In a typical week you will have at least 12 hours of timetabled teaching in lectures, seminars and small-group work. The precise contact hours will depend on the optional modules selected. If the degree requires a Research or Consultancy Project, students will have guided supervision time with a Project Supervisor.

Typically class contact time will be structured around:

  • Information giving, facilitated discussions, small group work, presentations
  • Practical skills – the opportunity to practise group facilitation, presentation, communication and listening skills
  • Visiting speakers and opportunities to visit other settings are regular features of the course.
  • Most of the computing seminars take place in state-of-the-art PC labs using a variety of software specific to each module.

Independent self-study

In addition to the contact time, full-time students are expected to undertake around 24 hours of personal self-study per week, plus additional preparation for assessments and examinations. Typically, this will involve meeting with individual tutors to discuss progress and feedback, completing online activities, reading journal articles and books, working on individual and group projects, undertaking research in the library and online. In addition to this, students will spend time sharing ideas with fellow students, taking part in extra-curricular learning activities and engaging with external employers.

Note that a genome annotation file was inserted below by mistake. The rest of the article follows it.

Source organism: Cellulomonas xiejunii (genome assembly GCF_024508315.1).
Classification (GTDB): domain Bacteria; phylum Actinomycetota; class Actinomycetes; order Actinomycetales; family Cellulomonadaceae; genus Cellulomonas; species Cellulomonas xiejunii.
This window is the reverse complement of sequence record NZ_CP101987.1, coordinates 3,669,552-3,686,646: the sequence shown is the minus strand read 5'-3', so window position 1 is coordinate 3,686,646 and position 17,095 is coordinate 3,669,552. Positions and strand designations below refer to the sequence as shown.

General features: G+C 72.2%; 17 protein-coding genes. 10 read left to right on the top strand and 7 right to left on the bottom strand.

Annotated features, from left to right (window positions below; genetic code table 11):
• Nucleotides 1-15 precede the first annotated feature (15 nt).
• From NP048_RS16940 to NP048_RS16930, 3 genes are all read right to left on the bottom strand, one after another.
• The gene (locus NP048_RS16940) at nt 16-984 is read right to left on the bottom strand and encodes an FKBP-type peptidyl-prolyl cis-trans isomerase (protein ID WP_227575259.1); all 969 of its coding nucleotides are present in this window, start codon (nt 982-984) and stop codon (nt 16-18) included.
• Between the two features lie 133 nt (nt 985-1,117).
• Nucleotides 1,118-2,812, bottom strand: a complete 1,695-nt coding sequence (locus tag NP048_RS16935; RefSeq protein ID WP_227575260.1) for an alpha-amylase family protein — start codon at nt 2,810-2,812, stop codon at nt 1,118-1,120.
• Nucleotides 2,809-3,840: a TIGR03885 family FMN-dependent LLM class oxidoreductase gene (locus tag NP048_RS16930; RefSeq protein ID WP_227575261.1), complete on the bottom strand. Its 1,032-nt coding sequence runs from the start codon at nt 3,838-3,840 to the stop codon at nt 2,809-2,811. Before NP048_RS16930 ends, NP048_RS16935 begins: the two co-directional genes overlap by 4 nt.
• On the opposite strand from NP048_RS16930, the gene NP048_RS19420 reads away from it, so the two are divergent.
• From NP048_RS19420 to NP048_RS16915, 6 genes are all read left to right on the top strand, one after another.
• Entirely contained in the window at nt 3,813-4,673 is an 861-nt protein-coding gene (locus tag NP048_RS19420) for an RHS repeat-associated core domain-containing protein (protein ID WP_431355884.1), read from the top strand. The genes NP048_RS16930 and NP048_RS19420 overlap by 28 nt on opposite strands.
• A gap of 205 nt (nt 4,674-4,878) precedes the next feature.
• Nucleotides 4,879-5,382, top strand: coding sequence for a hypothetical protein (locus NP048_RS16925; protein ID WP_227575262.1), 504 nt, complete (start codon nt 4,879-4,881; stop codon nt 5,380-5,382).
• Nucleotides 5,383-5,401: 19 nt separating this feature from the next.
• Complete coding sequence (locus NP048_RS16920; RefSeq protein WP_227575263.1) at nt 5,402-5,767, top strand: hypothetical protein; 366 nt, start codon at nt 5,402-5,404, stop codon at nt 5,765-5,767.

Independent learning is supported by a range of excellent learning facilities, including the Hive and library resources, the virtual learning environment, and extensive electronic learning resources as well as our network of employers and entrepreneurs. 


The precise assessment requirements in an academic year will vary according to the mandatory and optional modules taken by you, but we recognise that you like to know in advance how you will be assessed. With this in mind our assessment and feedback strategy has been designed so that:

  • All modules have both formative and summative assessment elements. Formative assessment allows tutors and students to recognise strengths and weaknesses in learning and to address those issues immediately. Summative assessments are graded and count towards the final module grade, and they are assessed against the specific module learning outcomes. 
  • Typically 15 credit/ one semester modules will have one assessment item; 30 credit/ two semester modules will have 2-3 assessments.